The debate over the Republican Party’s campaign to repeal Obamacare has focused mostly on the vote counting and less on the specifics of the proposed legislation. One reason for this is that the politics side of it is more exciting and the policy side a bit convoluted and dull. The policy side is complicated because commentators have been trying to describe the details of a conservative policy logic that are entirely theoretical and deliberately obtuse regarding health and tax policies and based on a broader and somewhat veiled agenda of redistributing and concentrating wealth upwards. It is evident now that Trump’s campaign promises to come up with a better and cheaper health insurance plan to replace Obamacare were completely hollow.

For Latinos, the stakes in this debate are very high. While 18 percent of Whites report having no usual source of health care, the figure for Latinos is 29 percent. Despite Obamacare, 23 percent of Latinos under 65 years of age are without health insurance, and 21 percent depend on Medicaid. Of those Latinos 65 and over, 28 percent are on Medicare and Medicare Advantage. Then there are the millions who are undocumented whose access to the health system is more problematic. These are gross numbers that do not convey adequately the daily cumulative health problems facing the Latino community, many of whom may not even be aware of their actual health status and are largely marginalized politically to boot.

In light of these Latino realities, the debate, I would argue, needs to be recast in terms of health care as a basic human right and not merely a commodity. Within this context, no healthcare policies are being developed by the Republicans that can seriously address the health needs of the majority of the American people. The issue ultimately should no longer be how many people are or are not insured, or the costs when nothing is being done to contain them. Rather, despite the red-baiting from the Right, it should be how to promote the movement for universal healthcare. The proposal by Senator Bernie Sanders of "Medicare for all," for example, makes a lot of sense, especially for a Latino community with so many working and low-income people.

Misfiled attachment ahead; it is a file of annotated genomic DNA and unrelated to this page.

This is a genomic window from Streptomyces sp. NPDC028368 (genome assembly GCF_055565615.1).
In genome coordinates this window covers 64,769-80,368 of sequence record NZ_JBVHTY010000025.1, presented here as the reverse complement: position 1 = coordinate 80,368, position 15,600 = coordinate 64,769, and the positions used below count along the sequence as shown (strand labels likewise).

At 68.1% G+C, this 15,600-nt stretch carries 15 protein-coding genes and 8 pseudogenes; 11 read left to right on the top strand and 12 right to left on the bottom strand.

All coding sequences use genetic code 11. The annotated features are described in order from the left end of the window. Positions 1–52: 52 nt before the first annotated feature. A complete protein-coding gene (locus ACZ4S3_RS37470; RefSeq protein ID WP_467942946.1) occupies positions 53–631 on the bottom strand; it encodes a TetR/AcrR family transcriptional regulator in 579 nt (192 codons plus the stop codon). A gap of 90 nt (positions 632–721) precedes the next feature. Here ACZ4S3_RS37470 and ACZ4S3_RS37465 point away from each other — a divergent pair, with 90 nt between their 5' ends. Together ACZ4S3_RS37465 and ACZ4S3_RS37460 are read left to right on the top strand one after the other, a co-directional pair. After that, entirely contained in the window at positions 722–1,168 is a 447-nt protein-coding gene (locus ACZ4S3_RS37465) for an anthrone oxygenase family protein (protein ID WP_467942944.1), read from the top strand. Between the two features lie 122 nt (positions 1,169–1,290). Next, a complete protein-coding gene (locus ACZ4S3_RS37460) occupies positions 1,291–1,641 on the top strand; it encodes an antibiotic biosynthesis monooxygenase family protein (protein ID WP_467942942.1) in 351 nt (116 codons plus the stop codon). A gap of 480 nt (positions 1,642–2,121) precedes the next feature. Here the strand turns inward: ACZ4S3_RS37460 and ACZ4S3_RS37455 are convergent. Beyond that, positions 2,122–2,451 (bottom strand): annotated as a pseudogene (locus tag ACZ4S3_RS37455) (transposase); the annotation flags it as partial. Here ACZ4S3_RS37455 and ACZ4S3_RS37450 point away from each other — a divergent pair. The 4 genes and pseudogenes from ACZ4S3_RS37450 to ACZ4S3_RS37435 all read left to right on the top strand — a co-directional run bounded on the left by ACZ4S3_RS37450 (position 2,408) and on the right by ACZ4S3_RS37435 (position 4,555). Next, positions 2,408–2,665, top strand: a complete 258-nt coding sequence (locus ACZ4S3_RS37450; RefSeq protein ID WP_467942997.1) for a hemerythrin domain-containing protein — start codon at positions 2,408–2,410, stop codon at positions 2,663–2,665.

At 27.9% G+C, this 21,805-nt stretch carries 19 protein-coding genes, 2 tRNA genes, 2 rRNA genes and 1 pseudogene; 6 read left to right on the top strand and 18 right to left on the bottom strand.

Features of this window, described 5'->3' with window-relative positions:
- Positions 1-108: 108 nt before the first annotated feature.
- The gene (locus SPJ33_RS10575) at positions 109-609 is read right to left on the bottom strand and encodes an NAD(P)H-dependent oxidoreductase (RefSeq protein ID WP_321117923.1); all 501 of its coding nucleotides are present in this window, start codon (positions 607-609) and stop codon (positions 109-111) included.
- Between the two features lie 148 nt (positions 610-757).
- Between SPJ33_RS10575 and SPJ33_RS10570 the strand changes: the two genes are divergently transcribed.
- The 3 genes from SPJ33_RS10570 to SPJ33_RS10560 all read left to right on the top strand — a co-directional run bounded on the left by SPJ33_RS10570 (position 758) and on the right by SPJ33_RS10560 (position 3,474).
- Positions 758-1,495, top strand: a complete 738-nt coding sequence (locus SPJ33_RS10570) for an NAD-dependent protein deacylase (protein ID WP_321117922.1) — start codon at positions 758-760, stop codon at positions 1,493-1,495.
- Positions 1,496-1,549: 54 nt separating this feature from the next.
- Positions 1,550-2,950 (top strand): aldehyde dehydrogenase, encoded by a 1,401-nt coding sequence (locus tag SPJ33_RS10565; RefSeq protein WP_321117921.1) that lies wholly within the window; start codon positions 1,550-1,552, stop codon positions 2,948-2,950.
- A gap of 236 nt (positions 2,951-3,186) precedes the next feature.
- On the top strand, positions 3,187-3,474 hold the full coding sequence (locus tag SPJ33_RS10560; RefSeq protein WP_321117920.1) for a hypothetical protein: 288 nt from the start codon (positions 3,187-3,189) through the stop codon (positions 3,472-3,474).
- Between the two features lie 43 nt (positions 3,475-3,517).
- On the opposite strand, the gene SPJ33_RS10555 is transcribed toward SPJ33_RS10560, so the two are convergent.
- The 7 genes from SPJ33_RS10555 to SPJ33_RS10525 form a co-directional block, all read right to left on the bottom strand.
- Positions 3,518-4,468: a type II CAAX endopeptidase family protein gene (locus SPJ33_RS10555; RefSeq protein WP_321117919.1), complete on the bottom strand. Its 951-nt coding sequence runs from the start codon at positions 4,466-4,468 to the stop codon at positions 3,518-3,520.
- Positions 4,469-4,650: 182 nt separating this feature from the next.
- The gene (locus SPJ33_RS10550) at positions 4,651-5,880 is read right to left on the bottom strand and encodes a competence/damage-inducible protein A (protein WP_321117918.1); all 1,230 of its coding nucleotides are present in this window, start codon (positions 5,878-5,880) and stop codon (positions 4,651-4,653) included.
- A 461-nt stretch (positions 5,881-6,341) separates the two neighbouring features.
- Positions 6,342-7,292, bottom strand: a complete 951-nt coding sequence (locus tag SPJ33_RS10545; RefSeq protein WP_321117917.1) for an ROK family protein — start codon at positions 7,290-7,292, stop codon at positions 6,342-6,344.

Besides the obstacle of the Republican free market ideology, there is an enormous medical-industrial complex that also needs to be taken on. This includes the insurance companies, private and nonprofit hospitals, the pharmaceutical corproations, surgical equipment companies, individual and group practice doctors, nurses and health workers unions, their lobbyists and on and on. A Medicare for all system would require, in addition, a significant transformation of this vast and complex sector, something which very few seem to be even discussing and apparently no one is taking on.

We see news reports every day of heartbreaking abuses by these health providers that includes malpractice and price gouging, among other outrages. But as we see increased dread over the Republican proposals to replace Obamacare, it is these same providers who come forth as the experts and champions of those opposing these draconian Republican plans. This medical-industrial complex then ironically emerges in the media as the good guys defending the poor. But are they really?

As there are calculations about how many people will be losing health insurance coverage, the medical-industrial complex is basically calculating its bottom line in terms of profits. The problems experienced by Obamacare are the result of being a program overlaid on a largely dysfunctional health insurance system that the Democrats have failed to fix. As the Democrats now belatedly come out in a tepid support of Obamacare, they need to also assume much of the blame for providing a rationale to the Right for its repeal.